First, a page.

The “flight to the field,” as was the technical expression to designate pursuit of partridges and other birds of low flight, as well as of hares, etc., was sport of a lesser degree. This the artist endeavours to indicate in our last illustration; the sportsman being on foot, and of less noble exterior than the seigneur in the preceding picture. The drums and trumpets were used to frighten the ducks from their hiding-places. Spaniels were much used for the flight to the field as well as for the nobler flight; though why all the dogs in Stradanus’s pictures should be of such lusty bulk is more than we are prepared to say, but considering that all the hunting horses seem to be suffering from the same serious defect according to modern notions, speed was probably as little expected from the one as from the other. Sport in Stradanus’s day was still the principal, if not indeed sole occupation of the upper classes, when not engaged in warfare; and as time was of no object to men who had nothing else to which to turn, the racing and record-breaking element of modern sport had not yet commenced to make “the fastest thing out” the sole aim of the good veneur. Man and beast enjoyed themselves leisurely, and waxed fat and sleek.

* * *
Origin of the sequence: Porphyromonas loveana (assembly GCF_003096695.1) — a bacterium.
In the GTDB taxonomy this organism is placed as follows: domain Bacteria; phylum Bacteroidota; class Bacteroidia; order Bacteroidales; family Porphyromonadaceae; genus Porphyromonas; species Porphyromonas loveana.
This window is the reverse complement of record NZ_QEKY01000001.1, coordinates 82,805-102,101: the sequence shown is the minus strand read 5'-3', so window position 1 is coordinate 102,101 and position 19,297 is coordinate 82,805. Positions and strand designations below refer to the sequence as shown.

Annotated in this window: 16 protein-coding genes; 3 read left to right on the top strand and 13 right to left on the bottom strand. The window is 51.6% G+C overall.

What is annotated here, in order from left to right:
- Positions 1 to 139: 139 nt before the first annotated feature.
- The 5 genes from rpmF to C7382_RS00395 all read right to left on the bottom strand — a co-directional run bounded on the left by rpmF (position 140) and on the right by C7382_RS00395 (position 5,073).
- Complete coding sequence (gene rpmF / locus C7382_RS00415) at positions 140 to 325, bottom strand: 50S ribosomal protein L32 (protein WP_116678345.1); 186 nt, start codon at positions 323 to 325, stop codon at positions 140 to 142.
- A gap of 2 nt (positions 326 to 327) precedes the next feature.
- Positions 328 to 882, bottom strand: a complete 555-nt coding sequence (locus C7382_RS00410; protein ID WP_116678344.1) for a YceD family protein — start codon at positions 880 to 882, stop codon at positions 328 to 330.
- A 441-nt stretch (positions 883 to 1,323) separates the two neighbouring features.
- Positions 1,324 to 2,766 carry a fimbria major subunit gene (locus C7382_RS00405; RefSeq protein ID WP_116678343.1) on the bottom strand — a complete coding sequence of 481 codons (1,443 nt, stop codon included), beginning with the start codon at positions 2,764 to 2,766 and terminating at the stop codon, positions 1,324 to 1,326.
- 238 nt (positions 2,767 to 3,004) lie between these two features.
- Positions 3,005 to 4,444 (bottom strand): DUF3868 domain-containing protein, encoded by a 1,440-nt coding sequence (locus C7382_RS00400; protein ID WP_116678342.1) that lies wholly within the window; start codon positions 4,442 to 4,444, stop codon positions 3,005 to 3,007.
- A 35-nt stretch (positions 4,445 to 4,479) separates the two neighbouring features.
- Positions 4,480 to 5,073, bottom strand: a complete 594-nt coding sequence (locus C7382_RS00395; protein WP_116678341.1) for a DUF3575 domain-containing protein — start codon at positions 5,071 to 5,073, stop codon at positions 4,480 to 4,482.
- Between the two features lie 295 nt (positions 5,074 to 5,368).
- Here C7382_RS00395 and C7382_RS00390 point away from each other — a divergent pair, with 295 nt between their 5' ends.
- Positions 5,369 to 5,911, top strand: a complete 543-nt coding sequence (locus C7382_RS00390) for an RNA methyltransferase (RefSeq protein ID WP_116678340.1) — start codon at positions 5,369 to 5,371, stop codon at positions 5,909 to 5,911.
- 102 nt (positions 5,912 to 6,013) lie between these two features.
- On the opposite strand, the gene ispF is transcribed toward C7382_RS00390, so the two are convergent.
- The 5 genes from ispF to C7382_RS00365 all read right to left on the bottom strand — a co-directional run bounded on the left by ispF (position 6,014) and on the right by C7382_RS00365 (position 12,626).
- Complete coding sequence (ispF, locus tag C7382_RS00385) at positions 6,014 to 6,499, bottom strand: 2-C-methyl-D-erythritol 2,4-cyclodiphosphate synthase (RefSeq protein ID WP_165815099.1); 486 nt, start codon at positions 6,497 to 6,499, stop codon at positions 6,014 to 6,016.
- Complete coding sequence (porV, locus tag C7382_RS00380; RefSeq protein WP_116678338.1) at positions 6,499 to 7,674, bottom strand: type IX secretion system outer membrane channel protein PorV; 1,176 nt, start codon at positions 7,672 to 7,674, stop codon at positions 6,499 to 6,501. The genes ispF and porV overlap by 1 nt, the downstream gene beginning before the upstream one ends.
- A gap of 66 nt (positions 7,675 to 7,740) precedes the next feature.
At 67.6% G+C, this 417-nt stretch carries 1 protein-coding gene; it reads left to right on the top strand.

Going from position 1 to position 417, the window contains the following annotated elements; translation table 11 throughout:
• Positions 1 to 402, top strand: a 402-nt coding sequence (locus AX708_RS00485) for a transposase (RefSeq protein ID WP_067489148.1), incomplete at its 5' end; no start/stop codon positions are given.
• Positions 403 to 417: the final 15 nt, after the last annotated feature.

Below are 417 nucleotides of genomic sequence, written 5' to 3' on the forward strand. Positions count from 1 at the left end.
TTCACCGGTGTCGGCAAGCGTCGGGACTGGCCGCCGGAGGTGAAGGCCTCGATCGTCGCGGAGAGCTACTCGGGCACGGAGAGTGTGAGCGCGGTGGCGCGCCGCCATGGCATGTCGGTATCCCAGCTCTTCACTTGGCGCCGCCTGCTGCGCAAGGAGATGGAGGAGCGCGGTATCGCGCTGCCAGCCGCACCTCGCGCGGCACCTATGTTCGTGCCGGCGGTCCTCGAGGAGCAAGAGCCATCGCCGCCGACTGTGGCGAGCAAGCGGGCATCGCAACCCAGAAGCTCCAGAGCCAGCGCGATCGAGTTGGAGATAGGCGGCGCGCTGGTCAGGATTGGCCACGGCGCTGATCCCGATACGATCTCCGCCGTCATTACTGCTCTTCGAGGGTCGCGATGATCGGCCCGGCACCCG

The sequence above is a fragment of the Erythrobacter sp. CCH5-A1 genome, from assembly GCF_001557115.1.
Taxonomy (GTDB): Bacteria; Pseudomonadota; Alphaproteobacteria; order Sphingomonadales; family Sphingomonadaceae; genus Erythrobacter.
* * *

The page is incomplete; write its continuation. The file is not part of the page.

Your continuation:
W. A. BAILLIE-GROHMAN.
* As may be seen to this very day at Fritton Decoy, Norfolk.